After climbing this route a couple of weeks ago, two friends of mine wanted to give it a shot. Mark found another partner so although we all went up together we ended up climbing as two teams of two. Scott and I hadn't been out together since the middle of June. We didn't leave the Glacier Gorge trailhead until 8:00, but we made good time to the base of the route. There was less ice than just 10 days ago despite a small storm that came through the Front Range the previous weekend. The weather conditions for the day were acceptable; however, several times throughout the day a blanket of spindrift would flow down the mountain. It literally looked like a waterfall over the entire route. When a wave began, we all threw our hoods up, ducked our heads, and waited for the snow flow to subside.
John led the first pitch with Mark following and then Scott led behind him. By the time I got to the first belay station, John started leading the second pitch and opted for a harder line to the left. Since I knew I was heading right, I started up before Mark left the anchor. I climbed the same line I previously did with less ice. I extended my pro to help with rope drag. Mark started up behind John as I built an anchor and prepared to bring Scott up. Scott reached my belay station shortly after Mark reached John. Scott lead the third snow pitch on the route.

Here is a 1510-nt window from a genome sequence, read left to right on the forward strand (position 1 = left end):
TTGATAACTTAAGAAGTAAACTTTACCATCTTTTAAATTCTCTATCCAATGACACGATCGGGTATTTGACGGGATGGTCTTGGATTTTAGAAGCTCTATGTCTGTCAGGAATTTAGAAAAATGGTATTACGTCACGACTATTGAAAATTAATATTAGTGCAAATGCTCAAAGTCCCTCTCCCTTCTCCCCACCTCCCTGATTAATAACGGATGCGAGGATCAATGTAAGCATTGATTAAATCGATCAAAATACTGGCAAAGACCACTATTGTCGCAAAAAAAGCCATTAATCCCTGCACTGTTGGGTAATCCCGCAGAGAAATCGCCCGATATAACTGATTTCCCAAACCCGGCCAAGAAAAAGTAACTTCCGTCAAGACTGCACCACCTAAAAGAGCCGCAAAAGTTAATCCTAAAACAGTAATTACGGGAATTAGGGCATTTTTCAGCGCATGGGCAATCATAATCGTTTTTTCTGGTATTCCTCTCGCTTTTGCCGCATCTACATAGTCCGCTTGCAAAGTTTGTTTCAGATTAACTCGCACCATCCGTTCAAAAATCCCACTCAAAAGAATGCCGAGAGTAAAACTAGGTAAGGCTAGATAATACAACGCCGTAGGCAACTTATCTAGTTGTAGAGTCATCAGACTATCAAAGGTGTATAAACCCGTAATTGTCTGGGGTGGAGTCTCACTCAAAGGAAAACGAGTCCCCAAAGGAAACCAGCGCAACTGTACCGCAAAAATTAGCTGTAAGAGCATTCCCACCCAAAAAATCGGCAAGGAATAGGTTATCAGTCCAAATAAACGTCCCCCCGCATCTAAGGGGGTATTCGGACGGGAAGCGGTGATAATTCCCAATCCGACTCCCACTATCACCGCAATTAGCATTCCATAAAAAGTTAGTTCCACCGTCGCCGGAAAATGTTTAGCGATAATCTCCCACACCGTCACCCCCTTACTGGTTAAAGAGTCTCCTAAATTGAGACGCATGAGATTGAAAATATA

John and Mark got into some difficult terrain and decided to bail after a couple of attempts to progress their route. Scott brought me up and I started up the final pitch. The bottom half of the route was relatively fun and easy; however, the ice thickness on the upper right part of the pitch was much thinner and didn't appear as though it would take screws. I climbed left into a narrow off-width chimney and was able to get a great piece of rock gear in. I then got two good sticks in high to the right of the chimney. I swung out on the tools and carefully worked my feet up on the thin ice and rock wall on the left. After establishing a relatively stable position, I was able to move my tools up again and then get on much easier snow-climbing terrain above the technical section of the pitch.
Scott followed the pitch but was unable to climb up the chimney because of snow and spindrift funneling down into it. He ended up climbing the thin ice on the upper right part of the pitch because of spindrift. When he finally got up to me, he indicated that the running snow didn't seem to quit and was like a constant mini avalanche. The descent went smoothly and when we got back to Mills Lake, Mark and John had just arrived from a quick jaunt up to check out the Jewel Lake ice. Mark also showed us his helmet that was dented from a piece of ice that hit him while on rappel below us. We hiked out and returned to the car just before dark at 5:00.